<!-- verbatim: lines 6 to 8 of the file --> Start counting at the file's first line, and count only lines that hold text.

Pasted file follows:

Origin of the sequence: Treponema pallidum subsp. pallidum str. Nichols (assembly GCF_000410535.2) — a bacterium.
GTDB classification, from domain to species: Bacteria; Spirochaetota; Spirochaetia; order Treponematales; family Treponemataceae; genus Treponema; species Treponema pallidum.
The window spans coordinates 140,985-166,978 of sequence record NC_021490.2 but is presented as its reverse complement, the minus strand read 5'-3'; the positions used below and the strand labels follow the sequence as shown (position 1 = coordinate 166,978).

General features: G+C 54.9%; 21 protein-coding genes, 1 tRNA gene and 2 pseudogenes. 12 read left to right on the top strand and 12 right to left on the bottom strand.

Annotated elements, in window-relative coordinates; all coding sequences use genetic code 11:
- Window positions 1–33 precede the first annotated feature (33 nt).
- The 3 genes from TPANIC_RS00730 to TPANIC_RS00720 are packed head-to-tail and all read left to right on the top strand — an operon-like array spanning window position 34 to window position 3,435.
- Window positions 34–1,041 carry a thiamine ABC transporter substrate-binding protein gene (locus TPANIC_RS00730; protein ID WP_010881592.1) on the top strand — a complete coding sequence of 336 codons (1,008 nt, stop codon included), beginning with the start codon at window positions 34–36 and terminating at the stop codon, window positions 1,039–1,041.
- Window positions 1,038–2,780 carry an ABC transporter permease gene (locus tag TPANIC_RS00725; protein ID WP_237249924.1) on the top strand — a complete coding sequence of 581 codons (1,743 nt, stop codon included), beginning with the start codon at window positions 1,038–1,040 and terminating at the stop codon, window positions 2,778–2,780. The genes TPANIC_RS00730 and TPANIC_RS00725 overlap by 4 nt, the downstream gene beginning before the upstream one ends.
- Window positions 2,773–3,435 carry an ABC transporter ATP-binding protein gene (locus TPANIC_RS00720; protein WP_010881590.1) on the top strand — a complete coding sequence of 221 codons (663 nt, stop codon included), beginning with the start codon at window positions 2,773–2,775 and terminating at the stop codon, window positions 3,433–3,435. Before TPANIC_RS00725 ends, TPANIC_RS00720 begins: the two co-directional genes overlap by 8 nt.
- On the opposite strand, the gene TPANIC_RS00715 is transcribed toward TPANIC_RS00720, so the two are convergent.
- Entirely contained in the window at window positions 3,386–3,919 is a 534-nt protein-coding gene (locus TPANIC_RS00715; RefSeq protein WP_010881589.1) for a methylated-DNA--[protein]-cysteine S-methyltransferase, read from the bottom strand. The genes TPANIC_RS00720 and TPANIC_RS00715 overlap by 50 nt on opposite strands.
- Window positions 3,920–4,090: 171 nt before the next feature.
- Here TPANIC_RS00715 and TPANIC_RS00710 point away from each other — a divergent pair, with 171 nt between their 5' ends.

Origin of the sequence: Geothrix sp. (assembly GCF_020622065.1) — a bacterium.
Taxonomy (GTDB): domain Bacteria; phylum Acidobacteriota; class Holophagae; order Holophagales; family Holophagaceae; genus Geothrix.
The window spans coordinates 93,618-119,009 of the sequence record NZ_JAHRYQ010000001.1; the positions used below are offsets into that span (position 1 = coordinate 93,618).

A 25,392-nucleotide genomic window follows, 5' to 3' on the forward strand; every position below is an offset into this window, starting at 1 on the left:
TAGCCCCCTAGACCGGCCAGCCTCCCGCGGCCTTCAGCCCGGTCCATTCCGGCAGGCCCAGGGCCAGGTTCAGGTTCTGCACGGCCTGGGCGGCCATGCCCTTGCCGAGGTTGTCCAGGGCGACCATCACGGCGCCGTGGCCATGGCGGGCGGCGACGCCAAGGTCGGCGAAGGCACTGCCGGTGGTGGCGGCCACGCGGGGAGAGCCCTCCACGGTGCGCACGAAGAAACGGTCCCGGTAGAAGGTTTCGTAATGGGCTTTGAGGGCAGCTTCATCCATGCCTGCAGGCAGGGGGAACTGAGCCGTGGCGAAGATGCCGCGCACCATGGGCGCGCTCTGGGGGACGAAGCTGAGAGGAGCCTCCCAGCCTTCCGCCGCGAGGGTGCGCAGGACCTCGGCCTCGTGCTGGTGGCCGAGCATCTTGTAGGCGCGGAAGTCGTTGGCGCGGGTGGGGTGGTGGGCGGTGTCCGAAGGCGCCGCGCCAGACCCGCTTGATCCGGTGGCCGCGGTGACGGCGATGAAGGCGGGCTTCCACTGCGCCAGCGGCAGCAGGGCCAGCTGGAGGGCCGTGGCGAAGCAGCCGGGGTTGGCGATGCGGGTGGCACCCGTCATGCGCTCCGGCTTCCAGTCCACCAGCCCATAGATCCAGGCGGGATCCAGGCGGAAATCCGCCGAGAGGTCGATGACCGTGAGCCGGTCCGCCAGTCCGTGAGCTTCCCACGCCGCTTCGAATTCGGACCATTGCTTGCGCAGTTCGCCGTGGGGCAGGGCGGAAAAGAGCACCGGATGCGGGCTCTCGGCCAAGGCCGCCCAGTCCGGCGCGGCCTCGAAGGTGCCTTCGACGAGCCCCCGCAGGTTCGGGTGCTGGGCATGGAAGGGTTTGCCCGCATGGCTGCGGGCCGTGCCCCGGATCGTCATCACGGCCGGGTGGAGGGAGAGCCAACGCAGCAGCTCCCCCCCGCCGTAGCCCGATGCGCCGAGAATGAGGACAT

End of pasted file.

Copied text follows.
- Window positions 1–33 precede the first annotated feature (33 nt).
- The 3 genes from TPANIC_RS00730 to TPANIC_RS00720 are packed head-to-tail and all read left to right on the top strand — an operon-like array spanning window position 34 to window position 3,435.
- Window positions 34–1,041 carry a thiamine ABC transporter substrate-binding protein gene (locus TPANIC_RS00730; protein ID WP_010881592.1) on the top strand — a complete coding sequence of 336 codons (1,008 nt, stop codon included), beginning with the start codon at window positions 34–36 and terminating at the stop codon, window positions 1,039–1,041.